One of a series of videos created by solidarity activists in NYC in preparation for the June flotilla to Gaza, the Audacity of Hope. A new one featuring Noura Erekat and I is coming soon.
Posts Tagged ‘siege’
It’s three years since I’ve been back to Gaza. Much has happened since my last visit. Fatah waged a failed coup and now rules only the West Bank, while Hamas is in charge of Gaza. Israel launched its deadly Cast Lead assault. Fuel shortages. Electricity crises. And so on.
I needed to regain perspective. So I walked and I talked and I listened. I went to the beach where women – skinny jeans and all – were smoking water pipes, swimming and generally having a good time, irrespective of the purported Hamas ban on women smoking sheesha.
During the eight hours of electricity we get each day, I logged on to the internet and browsed the English-language papers. It seemed like suddenly everyone was an expert on Gaza, claiming they knew what it’s really like.
Naysayers Zionist apologists and their ilk have been providing us with the same “evidence” that Gaza is burgeoning: the markets are full of produce, fancy restaurants abound, there are pools and parks and malls … all is well in the most isolated place on earth – Gaza, the “prison camp” that is not.
If you take things at face value, and set aside for a moment the bizarre idea that the availability of such amenities precludes the existence of hardship, you’ll be inclined to believe what you read.
So, is there a humanitarian crisis or not? That seems to be the question of the hour. But it is the wrong one to be asking.
The message I’ve been hearing over and over again since I returned to Gaza is this: the siege is not a siege on foods; it is a siege on freedoms – freedom to move in and out of Gaza, freedom to fish more than three miles out at to sea, freedom to learn, to work, to farm, to build, to live, to prosper.
Gaza was never a place with a quantitative food shortage; it is a place where many people lack the means to buy food and other goods because of a closure policy whose tenets are “no development, no prosperity, and no humanitarian crisis“, Gisha, the Legal Centre for the Freedom of Movement, explained in a press release.
The move from a “white list” of allowable imports to a “black list” might sound in good in theory (ie everything is banned except xyz, to only the following things are banned) but in practice only 40% of Gaza’s supply needs are being met, according to Gisha. The Palestinian Federation of Industries estimates that only a few hundred of Gaza’s 3,900 factories and workshops will be able to start up again under present conditions
Sure, there are a handful of fancy restaurants in Gaza. And yes, there is a new mall (infinitely smaller and less glamorous than it has been portrayed).
As for food, it is in good supply, having found its way here either through Israeli crossings or the vast network of tunnels between Gaza and Egypt. Of course, this leaves aside the question of who in Gaza’s largely impoverished population (the overwhelming majority of whose income is less than $2 a day, 61% of whom are food insecure) can really afford mangoes at $3 a kilo or grapes at $2 a kilo. A recent trip to the grocery store revealed that meat has risen to $13 a kilo. Fish, once a cheap source of protein, goes for $15 to $35 a kilo.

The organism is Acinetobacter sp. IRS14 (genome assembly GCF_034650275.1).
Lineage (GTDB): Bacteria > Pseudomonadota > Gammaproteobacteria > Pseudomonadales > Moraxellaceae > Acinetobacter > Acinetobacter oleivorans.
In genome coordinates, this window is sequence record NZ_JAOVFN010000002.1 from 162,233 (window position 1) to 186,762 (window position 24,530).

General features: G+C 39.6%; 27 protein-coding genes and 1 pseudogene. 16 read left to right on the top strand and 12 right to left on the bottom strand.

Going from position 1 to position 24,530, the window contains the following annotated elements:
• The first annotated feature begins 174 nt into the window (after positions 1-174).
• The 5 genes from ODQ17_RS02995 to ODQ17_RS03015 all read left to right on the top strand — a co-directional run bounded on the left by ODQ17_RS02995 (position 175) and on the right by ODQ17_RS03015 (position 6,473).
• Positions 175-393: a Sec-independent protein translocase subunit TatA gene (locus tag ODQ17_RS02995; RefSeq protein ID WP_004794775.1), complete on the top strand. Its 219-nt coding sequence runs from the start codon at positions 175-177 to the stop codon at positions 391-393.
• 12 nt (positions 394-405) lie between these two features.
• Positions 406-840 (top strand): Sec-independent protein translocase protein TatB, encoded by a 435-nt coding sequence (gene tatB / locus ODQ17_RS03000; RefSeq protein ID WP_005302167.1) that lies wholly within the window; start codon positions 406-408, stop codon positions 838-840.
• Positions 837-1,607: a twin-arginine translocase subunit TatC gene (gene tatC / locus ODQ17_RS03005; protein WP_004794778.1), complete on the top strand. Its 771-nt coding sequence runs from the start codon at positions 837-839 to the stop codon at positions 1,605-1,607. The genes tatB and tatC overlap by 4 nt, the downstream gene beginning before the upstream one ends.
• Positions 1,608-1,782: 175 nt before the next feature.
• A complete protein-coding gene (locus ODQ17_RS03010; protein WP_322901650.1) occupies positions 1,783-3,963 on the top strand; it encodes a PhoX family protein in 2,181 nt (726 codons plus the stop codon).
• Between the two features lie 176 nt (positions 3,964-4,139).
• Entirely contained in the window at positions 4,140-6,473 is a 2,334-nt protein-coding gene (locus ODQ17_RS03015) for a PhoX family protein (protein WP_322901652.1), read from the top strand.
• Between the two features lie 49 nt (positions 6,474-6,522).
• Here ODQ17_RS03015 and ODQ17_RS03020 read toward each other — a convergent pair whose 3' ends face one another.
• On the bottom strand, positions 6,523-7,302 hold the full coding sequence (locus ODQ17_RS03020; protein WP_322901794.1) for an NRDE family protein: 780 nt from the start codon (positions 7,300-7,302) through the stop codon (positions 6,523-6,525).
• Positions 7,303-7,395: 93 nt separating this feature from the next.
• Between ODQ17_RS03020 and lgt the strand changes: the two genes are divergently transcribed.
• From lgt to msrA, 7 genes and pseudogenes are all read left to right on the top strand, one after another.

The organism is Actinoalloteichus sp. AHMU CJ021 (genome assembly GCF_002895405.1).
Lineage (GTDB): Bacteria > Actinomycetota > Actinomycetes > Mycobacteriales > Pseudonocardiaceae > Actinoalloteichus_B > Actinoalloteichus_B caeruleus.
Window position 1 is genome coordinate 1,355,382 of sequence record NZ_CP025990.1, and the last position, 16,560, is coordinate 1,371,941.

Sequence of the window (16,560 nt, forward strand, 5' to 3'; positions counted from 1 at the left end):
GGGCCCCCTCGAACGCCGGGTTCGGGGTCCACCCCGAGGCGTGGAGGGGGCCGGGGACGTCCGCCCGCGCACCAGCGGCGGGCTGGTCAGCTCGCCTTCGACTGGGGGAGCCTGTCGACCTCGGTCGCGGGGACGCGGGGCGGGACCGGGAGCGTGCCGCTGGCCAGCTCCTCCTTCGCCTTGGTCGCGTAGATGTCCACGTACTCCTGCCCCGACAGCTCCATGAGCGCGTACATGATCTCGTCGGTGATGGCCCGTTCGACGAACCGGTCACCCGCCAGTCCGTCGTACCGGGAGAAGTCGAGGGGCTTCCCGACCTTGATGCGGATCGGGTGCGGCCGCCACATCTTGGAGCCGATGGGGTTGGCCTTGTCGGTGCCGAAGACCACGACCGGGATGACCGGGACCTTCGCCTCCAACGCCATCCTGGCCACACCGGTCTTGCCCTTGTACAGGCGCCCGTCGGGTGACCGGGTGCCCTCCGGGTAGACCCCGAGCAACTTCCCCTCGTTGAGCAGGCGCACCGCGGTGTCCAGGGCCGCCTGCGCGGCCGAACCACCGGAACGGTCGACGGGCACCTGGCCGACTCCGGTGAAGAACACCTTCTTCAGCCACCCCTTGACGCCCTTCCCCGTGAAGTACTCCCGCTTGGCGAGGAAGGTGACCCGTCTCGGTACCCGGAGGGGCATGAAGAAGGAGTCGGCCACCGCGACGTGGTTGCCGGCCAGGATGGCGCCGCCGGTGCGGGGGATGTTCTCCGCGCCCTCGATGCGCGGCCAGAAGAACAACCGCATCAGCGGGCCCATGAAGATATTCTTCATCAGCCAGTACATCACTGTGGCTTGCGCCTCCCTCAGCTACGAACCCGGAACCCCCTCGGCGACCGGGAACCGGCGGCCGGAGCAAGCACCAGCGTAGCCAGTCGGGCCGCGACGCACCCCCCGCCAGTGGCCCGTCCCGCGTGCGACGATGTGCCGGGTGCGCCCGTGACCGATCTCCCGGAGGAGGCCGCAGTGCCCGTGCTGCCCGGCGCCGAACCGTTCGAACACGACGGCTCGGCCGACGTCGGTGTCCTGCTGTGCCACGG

Prices are on par with those of a developed country, except we are not in a developed country. We are a de-developed occupied territory.
All of the above adds up to the erasure of the market economy and its replacement with a system where everyone is turned into some kind of welfare recipient. But people don’t want handouts and uncertainty and despair; they want their dignity and their freedom, employment and prosperity and possibility.
Perhaps most significantly, they want to be able to move freely – something they still cannot do.
Let’s take the case of Fadi. His father recently had heart surgery. He wanted to seek followup care abroad, at his own expense, but he doesn’t fall into the specified categories allowed out of Gaza for travel, whether through Egypt or Israel. “He’s not considered a level-one priority,” Fadi explained. “Can you please tell me why I can’t decide when I want to travel and what hospital I can take him to?”
Even the cream of Gazan high-school students must lobby the Israeli authorities long and hard to be allowed out to complete their studies. They literally have to start a campaign in conjunction with human rights groups to raise enough awareness about their plight, and then look for local individuals to blog about their progress, explained Ibrahim, who was approached by one organisation to “sponsor a student”.
I have no doubt that if Stephanie Gutmann and Melanie Phillips lived in Gaza their principle worry would not be about “what parts of their bodies they can display”, it would be the fact that they would not be allowed out again. It would be because everything from the kind of food they would have on their plate to when they can turn on the lights to what they can clothe those bodies with and whether or not they can obtain a degree is determined by an occupying power.
Using the phrase “prison camp” to describe Gaza, as Britain’s prime minister did, is not vile rhetoric. It is an understatement and even a misnomer. Prisoners are guilty of a crime, yet they are guaranteed access to certain things – electricity and water, even education – where Gazans are not. What crime did Gazans commit, except, to quote my late grandmother, “being born Palestinian”?
Ketchup and cookies may be flowing to Gaza in slightly greater quantities than before. But so bloody what? Goods for export are not flowing out. Nor, for that matter, are people. So while there may be some semblance of civil life and stability in Gaza, there is absolutely no political horizon or true markers of freedom to speak of.